It's interesting to note that because of his efforts during the war, he was given full military honors with an honor guard and flag-draped coffin during his funeral.

As for his politics? Well, to give you an idea of how Conservative he was, during the 1940s Ward Bond was a member of the conservative group called the Motion Picture Alliance for the Preservation of American Ideals.

The Motion Picture Alliance for the Preservation of American Ideals was an American organization of high-profile, politically conservative members of the Hollywood film industry.

It was formed in 1944 for the stated purpose of defending the film industry, and the country as a whole, against what its founders claimed was Communist and Fascist infiltration. It's just my opinion, but I don't think they know how right they were.

Besides Ward Bond, other prominent members of the Alliance included Clark Gable, Ayn Rand, Ronald Reagan, John Wayne, Charles Coburn, Gary Cooper, Cecil B. DeMille, Walt Disney, Irene Dunne, Victor Fleming, Ginger Rogers, Robert Taylor, Barbara Stanwyck, King Vidor, Frank Wead, and Sam Wood.

In 1960, Bond campaigned for the Republican presidential nominee Richard M. Nixon. Bond died three days before Democrat John F. Kennedy narrowly defeated Nixon.

As for away from films and television? It is said that Ward Bond, John Wayne, and John Ford all loved the outdoor life, and probably did more than a bit of drinking and "raising hell."

Their fishing trips to Catalina Island were well known, and their hunting trips into remote areas in Baja California and other destinations, via horseback, were the stuff of legends.

On one hunting trip, it's true that John Wayne accidentally shot Ward Bond with Bond's own shotgun.

In case you are curious about the shotgun incident, Duke accidentally shot Ward in the butt. That was part of the private joke that Duke and Ford shared about always "shooting" Ward’s backside.

On November 5, 1960, midway into Wagon Train's fourth season, Ward Bond and his wife were in Dallas to attend a Cowboys-LA Rams football game. He was to receive some sort of award at the game. That night, at the couple's hotel, Ward suffered a massive heart attack and was rushed to the hospital where he was pronounced dead. Bond was 57 at the time of his death.

At his funeral, John Wayne gave the eulogy. Legendary director John Ford is said to have been in tears.

Duke and Ward owned a private 400-acre "hobby farm". He gave Duke the option of buying out his half in his will. But besides the farm, later when Ward Bond's Will was read, he bequeathed to John Wayne that same shotgun with which the Duke had once accidentally shot Bond.  I'd say that that was pretty fitting.

I've always believed that Ward Bond was the perfect example of what an American should be. Sure I didn't know him other than in his movies. And sure, during his career, he played good guys and bad. But when I saw him on the screen as a Cowboy, a Trail Boss, a Rancher, an Oil Rig Roughneck, a Cop, or even as the Cavalry Top Sergeant, he was that part -- and it was always great.

One writer once wrote of him, "Ward Bond acted best what he was in reality: a dyed-in-the-wool social and political conservative, a perfect expression of the American West."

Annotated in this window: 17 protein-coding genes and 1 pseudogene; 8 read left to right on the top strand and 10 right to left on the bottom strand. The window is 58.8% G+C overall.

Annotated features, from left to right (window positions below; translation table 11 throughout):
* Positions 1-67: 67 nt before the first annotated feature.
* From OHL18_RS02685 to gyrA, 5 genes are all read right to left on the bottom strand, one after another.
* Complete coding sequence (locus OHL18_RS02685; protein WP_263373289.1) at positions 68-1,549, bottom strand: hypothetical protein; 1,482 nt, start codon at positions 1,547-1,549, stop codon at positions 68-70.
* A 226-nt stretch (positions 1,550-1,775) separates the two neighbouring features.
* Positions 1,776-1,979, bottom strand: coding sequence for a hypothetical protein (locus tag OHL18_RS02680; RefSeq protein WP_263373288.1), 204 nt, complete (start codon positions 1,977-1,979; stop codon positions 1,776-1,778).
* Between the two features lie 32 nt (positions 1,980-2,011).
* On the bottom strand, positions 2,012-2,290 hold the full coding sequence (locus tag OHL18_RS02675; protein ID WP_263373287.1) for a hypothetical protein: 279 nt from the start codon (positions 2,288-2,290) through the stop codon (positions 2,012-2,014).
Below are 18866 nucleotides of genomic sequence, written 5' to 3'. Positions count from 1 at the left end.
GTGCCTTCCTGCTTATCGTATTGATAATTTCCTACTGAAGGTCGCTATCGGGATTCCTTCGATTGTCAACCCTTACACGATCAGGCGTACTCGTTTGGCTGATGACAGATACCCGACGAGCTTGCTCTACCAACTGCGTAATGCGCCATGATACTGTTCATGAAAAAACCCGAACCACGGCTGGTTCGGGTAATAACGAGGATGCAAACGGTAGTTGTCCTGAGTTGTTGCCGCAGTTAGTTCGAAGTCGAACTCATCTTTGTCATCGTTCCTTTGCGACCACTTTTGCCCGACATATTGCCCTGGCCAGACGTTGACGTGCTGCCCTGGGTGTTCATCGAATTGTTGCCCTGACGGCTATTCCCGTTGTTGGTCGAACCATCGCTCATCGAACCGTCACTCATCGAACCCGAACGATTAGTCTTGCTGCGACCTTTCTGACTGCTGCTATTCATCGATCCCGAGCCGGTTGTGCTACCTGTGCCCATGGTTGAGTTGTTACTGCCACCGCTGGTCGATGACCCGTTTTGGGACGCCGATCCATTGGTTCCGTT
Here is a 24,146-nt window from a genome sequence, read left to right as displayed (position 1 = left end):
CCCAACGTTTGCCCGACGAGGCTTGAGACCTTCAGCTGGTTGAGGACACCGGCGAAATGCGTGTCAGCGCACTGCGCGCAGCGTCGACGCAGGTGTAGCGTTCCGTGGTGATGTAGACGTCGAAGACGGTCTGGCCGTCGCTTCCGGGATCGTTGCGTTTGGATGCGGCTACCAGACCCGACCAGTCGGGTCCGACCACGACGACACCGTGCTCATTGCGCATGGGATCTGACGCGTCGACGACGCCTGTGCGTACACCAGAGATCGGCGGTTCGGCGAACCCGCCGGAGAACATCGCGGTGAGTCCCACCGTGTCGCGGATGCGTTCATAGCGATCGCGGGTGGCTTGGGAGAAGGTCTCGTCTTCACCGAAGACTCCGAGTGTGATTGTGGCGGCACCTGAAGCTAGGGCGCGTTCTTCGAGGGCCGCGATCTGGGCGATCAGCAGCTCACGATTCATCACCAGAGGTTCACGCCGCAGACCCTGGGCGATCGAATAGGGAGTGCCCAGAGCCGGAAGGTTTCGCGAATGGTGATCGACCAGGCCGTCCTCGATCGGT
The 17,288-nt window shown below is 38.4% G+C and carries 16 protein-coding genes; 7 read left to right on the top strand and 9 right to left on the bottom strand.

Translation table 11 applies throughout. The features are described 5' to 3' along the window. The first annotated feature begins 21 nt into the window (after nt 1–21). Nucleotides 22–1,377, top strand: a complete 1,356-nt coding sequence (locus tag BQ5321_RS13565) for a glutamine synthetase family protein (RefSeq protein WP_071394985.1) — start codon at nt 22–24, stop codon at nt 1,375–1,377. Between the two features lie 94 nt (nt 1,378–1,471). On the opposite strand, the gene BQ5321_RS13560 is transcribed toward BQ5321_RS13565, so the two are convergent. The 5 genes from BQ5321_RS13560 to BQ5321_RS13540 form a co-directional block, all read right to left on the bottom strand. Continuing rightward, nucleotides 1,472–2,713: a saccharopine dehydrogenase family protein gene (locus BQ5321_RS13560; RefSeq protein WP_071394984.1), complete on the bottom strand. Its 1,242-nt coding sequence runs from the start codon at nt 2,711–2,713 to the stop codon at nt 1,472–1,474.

I agree. I believe Ward Bond was what he was. He played the many facets of Ward Bond extremely well. And yes, that's why Ward Bond is truly an American Western Icon. He was his own man.

Editor's Note:

This article is growing as I get more information. And yes, I want to thank Ms. Keith Payne for all of her assistance with this article.  She knows a great deal about Ward Bond! You can find her at Speakeasy - Where classic stuff is always on tap 

And yes, Keith is a great gal!

Story by Tom Correa


  1. Great article Tom; enjoyed it thoroughly. I am writing a book on the uncredited stunt men and character actors in the Pappy Ford era. It will be told through the eyes of Ward, Terry Wilson, and Frank McGrath. Ward is "my guy", LOL, and I write a piece on him every year on the anniversary of his death. So, used a small part of your article and credited you by your name and your website link. You can find the article here: If you care to use it, you are more than welcomed to. Just needed an "outside source" who considered Ward to be the star of the film. Ben and Dobe were super and had top billing, but Ward was the old timer that held it altogether in my opinion......also made the highest salary, LOL! Thanks and love to hear from you, Keith Payne comment on Kristina's Speakeasy site...the more the merrier! Oh, if you ever need to know ANYTHING about Ben Johnson, I have the person for you.

  2. Glad you included part of my article, Tom. I signed up for your blog. You have a couple of inconsistencies in your piece. Be glad to straighten them out for you if you would like, just email me. Also, I believe I am the only woman in the world named Keith. Yep, a 62 year old woman Keith. If you find time, would love for you to add your name to the bloggers who have read the piece on Speakeasy. Thanks and HAGO, KEITH

  3. I am really pleased to see all this information on the GREAT Ward Bond included here, especially Keith Payne's excellent article on the fabulous WAGON MASTER. Her enthusiasm, depth of research, and dedication to getting the facts right are very impressive. I share her view of this VERY underrated, supreme American character actor (and argue quite extensively to this effect in my forthcoming book, THREE BAD MEN: JOHN FORD, JOHN WAYNE, WARD BOND, available soon). I hope the material on Mr. Bond continues!